Waste heat is not being used as part of the demonstration project. “It’s quite a distance from the fuel cell to the waste heat line we use to heat our digesters,” says Torres. “It wasn’t cost-effective for a small demonstration project. On any kind of large-scale project, it would be utilized.”
One thing the project has shown is improved treatment of the biogas for use in the fuel cell. “Others have struggled in the past in trying to clean the biogas and maintain the pretreatment system,” notes Torres. “This one uses a fairly new pretreatment system from Quadrogen of Canada. It’s essentially removing all of the sulfides and siloxanes.”
For now, the hydrogen fuel is used by the sanitation district, which is leasing one Toyota FCHV hydrogen test car and fuel cell vehicles from four other automakers. The district’s $300 monthly vehicle lease payment includes all the fuel it consumes.
The district has not decided whether to expand its fleet of hydrogen vehicles. “We like the fuel,” says Nick J. Arhontes, director of facilities support services. The hydrogen is used by a fuel cell in the vehicle to generate electricity to power an electric motor. The only tailpipe emissions are water vapor.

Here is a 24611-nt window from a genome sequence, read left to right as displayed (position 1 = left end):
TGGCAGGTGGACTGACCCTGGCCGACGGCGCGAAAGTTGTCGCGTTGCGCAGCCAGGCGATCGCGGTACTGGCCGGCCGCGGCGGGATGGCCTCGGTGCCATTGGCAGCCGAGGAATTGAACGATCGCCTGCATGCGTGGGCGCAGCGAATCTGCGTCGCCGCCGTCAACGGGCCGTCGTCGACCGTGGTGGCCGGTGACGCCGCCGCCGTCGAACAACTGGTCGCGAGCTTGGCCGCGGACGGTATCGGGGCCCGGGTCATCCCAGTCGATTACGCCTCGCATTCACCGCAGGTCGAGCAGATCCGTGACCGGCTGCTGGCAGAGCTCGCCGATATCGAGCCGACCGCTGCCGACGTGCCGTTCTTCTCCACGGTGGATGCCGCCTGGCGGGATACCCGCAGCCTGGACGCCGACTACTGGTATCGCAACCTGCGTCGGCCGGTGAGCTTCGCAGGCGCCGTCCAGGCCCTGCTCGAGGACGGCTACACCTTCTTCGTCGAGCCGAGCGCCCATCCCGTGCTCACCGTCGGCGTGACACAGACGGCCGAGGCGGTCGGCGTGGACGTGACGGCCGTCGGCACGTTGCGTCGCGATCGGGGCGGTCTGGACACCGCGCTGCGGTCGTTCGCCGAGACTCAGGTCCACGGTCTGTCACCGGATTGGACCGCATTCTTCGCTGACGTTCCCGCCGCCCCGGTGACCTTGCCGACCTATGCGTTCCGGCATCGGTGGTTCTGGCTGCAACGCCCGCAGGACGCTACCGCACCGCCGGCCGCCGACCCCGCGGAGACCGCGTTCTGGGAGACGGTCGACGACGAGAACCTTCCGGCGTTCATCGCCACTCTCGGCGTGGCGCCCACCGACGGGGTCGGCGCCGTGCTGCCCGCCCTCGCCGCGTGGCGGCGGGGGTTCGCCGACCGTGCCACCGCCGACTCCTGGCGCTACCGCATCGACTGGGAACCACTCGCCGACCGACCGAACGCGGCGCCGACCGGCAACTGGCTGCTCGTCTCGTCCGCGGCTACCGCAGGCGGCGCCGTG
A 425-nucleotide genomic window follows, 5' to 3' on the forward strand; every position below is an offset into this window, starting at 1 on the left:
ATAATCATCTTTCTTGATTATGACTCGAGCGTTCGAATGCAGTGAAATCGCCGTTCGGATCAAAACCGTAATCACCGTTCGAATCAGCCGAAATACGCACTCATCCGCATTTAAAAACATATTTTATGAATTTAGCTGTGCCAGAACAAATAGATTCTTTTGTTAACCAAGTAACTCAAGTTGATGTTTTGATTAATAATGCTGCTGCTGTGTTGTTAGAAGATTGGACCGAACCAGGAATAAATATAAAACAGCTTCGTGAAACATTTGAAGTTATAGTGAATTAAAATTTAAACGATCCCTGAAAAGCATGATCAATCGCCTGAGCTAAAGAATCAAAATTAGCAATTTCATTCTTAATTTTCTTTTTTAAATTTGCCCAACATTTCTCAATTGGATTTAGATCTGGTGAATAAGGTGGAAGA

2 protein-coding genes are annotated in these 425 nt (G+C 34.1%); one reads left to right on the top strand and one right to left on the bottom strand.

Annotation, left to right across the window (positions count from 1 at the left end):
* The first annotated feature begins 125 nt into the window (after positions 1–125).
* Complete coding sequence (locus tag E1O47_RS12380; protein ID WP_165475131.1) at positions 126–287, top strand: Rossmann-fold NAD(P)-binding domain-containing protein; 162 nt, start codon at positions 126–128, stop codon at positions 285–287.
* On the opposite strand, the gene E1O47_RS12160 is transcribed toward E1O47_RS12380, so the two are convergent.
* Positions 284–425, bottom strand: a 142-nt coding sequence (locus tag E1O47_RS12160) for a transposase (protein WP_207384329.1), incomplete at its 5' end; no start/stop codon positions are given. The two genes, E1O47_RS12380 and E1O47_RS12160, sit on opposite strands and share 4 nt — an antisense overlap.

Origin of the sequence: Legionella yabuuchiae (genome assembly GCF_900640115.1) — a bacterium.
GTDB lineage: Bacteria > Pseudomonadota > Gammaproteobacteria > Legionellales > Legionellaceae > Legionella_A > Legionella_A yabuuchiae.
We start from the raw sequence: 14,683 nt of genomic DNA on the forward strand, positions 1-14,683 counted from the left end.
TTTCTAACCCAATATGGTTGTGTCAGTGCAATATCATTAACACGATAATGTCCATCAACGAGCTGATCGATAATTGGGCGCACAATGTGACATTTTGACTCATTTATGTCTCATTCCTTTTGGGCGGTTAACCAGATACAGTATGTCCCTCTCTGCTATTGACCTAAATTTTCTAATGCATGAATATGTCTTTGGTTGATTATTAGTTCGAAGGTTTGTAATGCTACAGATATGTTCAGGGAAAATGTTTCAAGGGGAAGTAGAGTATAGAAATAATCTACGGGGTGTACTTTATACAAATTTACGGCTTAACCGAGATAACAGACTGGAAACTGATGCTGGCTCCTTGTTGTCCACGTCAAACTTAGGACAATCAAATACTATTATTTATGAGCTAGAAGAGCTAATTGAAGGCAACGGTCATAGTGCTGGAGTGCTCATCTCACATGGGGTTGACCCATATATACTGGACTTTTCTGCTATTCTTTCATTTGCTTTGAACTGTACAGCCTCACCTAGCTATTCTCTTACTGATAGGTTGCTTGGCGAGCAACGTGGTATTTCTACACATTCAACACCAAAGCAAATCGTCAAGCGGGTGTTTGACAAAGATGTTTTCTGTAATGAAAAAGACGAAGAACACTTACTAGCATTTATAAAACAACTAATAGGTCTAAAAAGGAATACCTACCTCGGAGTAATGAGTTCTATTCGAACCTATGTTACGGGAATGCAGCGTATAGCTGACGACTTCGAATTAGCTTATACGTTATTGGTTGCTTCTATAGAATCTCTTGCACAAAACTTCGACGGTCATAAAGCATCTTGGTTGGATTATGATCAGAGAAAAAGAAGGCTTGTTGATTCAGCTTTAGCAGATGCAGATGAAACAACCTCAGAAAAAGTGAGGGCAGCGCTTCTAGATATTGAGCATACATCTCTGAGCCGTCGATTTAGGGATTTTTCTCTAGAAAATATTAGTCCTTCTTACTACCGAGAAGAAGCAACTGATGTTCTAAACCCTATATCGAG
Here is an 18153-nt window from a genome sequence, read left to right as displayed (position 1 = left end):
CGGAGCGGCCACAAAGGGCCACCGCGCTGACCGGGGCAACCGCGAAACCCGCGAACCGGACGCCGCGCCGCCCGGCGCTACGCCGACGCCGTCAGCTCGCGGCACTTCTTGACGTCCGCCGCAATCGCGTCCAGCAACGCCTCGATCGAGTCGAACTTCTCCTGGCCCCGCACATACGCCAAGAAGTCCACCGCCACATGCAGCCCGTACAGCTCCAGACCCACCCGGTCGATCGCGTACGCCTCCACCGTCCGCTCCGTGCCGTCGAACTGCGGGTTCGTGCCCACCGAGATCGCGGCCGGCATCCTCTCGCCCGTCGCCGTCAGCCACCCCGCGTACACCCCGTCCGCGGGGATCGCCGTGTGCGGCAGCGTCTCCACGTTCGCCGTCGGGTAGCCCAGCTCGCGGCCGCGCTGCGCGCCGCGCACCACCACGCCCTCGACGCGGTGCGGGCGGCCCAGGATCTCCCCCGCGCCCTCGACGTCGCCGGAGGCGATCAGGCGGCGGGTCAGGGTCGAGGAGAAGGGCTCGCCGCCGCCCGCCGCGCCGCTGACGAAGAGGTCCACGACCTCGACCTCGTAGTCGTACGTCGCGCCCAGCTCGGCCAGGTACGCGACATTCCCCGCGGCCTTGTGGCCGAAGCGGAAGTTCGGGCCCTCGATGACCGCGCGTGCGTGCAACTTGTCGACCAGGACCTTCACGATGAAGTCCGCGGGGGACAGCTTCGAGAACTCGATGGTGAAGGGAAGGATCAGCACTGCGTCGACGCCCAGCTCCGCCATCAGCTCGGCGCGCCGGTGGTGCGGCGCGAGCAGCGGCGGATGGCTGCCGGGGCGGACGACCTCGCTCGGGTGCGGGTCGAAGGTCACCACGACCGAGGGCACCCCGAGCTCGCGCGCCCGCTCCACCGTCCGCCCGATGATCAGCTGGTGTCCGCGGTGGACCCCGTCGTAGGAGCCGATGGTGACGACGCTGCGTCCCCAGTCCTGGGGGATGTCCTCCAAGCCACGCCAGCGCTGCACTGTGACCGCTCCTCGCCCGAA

“As a fleet manager, we’ll have to look at the availability of fuel in the future and at cost-effectiveness,” says Arhontes. “Whether we keep the demonstration project and actually lease or purchase some of these vehicles is unknown at this time.” The project team is working on a strategy to continue the demonstration project.
The district has renewed its annual lease on the FCHV prototype passenger vehicle, which is similar to a Toyota Highlander sport utility vehicle. “We’ve been very happy with it, but could get into another product,” says Arhontes. “I do know a lot of manufacturers are looking at launching hydrogen vehicles in about the 2015 timeframe.”
In the meantime, the district will continue to use compressed natural gas as its primary alternative vehicle fuel. “This could be another area in which we end up growing our alternative-fuel fleet,” says Arhontes. “We could also see hydrogen used for small vehicles in the plant where we use a lot of electric carts for carrying cargo and personnel. We’ll have to wait to see what the market brings us.”
The largest question is still the economics. Torres notes that fuel cell technology remains expensive at $3,000 to $4,000 per kilowatt installed cost versus about $1,000 per kilowatt for a typical internal combustion engine. “So it’s still not competitive, and there is still uncertainty about the life of the fuel cell stack,” Torres says. Such issues are one reason for conducting demonstration projects and a reason states and the federal government are funding the research and trying to build up the hydrogen infrastructure.
Torres calls it a chicken-or-egg situation: There aren’t many hydrogen cars on the road, but there aren’t a lot of fueling stations to support them as the number grows. “Do you build the infrastructure and wait for the car manufacturers to build up to it?” Torres asks. “If you put it at a plant like ours, if you don’t have the utilization by vehicles, you just produce electricity and power your plant as the demand for vehicle fuel grows. So it can be a viable investment strategy because we can utilize the hydrogen in other ways.”